A mentor’s guide to acquiring VC funding for startups
Mita Srinivasan
10x Industry

A mentor’s guide to acquiring VC funding for startups

Venture capital (VC) is a useful and powerful financing method though geared towards companies that have a high growth potential and start-ups that need funds to grow operations and scale the business. SME10x and UPS explored the guidelines for these with Renuka Gunjahalli, founder at Jupiter Business Mentors.

Most venture capitalists are looking to invest in start-ups that are industry-disrupting, which means that it has the potential to scale by addressing a market gap. Examples of an industry disruption company include Airbnb in the hospitality industry or Uber in the transportation industry or Netflix in the entertainment industry. Other than the growth potential, below are some of the most critical elements observed by VC’s while deciding whether to invest in a start-up or not:

  • Which specific problem in the market is your technology/product/service addressing?

  • What is the market size or demand for such a technology or product?

  • How your idea different from the existing ones?

  • What is the scalability of the business model?

  • And finally, have the team thought of an Exit Strategy?

While most of the start-ups do look for funding at some stage, more often than not they miss out on the opportunity because they fail to consider several elements in their early stages, such as:

  • Documenting the founders time spent and amount spent

  • Founders profile and Board of Advisors

  • Intellectual Property Rights - whether they should own or have a license for the product/service

  • Maintenance of Financial, Technical and Commercial contracts data

  • Detailed Business Plan outlining the scope of their start-up and how it’s going to expand with appropriate investments at the right time – condensed into a well-presented Investor Deck.

Based on the above requirements, it is critical for an entrepreneur to have a team and data well in place and properly documented.

Many investors also consider a team behind a start-up as an important element, much more than an idea or product. They look for a team that has the right skill sets, experience, temperament along with the passion and drive to grow the business. An entrepreneur should ideally have the following onboard and anticipate questions about his team members:

  • A well-versed business consultant to help the company analyse organizational practices, identify weaknesses and recommend solutions

  • An established legal consultant to provide assistance in all legal matters and advise on legal documentation, negotiations, contracts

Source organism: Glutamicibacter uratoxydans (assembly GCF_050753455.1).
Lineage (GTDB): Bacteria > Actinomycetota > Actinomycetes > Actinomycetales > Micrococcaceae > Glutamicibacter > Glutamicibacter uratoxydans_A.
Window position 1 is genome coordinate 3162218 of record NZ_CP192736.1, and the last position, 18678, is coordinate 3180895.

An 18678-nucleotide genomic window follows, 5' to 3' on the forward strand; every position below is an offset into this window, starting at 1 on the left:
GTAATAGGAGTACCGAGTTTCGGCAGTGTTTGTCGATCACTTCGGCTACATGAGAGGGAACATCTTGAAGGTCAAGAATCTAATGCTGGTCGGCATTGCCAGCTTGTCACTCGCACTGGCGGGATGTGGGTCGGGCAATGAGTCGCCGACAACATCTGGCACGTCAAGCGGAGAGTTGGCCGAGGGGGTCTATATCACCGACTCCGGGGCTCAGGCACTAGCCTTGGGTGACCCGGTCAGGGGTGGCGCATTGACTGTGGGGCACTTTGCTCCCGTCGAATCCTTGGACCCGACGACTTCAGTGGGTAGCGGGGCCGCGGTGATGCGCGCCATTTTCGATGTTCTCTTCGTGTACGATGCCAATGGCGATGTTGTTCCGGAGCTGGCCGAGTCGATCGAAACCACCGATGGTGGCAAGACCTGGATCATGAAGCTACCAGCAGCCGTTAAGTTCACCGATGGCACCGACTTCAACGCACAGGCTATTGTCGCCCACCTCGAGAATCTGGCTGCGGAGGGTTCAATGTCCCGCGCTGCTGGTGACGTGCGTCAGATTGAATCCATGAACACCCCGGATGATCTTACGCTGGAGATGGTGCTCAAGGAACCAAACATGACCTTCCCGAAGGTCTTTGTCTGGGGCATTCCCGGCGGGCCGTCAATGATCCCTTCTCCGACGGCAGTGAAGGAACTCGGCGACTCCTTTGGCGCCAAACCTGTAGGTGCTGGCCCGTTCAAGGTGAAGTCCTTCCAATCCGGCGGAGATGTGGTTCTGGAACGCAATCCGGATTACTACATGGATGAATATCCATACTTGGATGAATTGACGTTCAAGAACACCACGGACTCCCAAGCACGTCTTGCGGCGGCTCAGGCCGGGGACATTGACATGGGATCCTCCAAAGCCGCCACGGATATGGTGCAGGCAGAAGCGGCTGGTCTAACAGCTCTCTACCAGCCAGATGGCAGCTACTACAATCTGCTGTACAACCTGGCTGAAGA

• A financial advisor to provide the required financial planning and support to achieve the financial goals

  • Marketing advisor or consultant to define marketing strategies, identifying the most appropriate message, and executing these strategies for businesses

These are considered as critical pillars of any business for actual implementation and also for the purpose of valuations.

And before you start elbowing your way into a meeting with these venture capitalists, make sure you have all the data to back-up the nitty-gritty elements of your pitch including background on your VC. VCs often have different interests. It is recommended to pitch your idea to the one who has vested interest in your business sector. And the golden rule is to never approach any investor with a half-baked storyline.

From personal experience, I have witnessed promoters approach investors with just the details of the product they develop, but from an investors perspective, though the idea may be really good and appealing unless it is substantiated with adequate figures on how that product is going to convert in numbers and commercial value, it may not really interest or engage them to move to the next level of conversation. While the process is time-consuming, it is important for founders to start early on in their journey to work on every element of their model before they meet investors.

Lastly, like everything else about the fundraising process, there are different ways in which investments can be made. The most common of them are:

  • Convertible equity

  • Safe funding

  • Direct equity based on valuations

  • Preferential rights-based equity

Each method has its advantages and disadvantages which you can discuss in detail once the VC has expressed their intent to fund either by way of Letter of Intent or a Term Sheet which will contain various terms and conditions on which they will consider funding the start-up.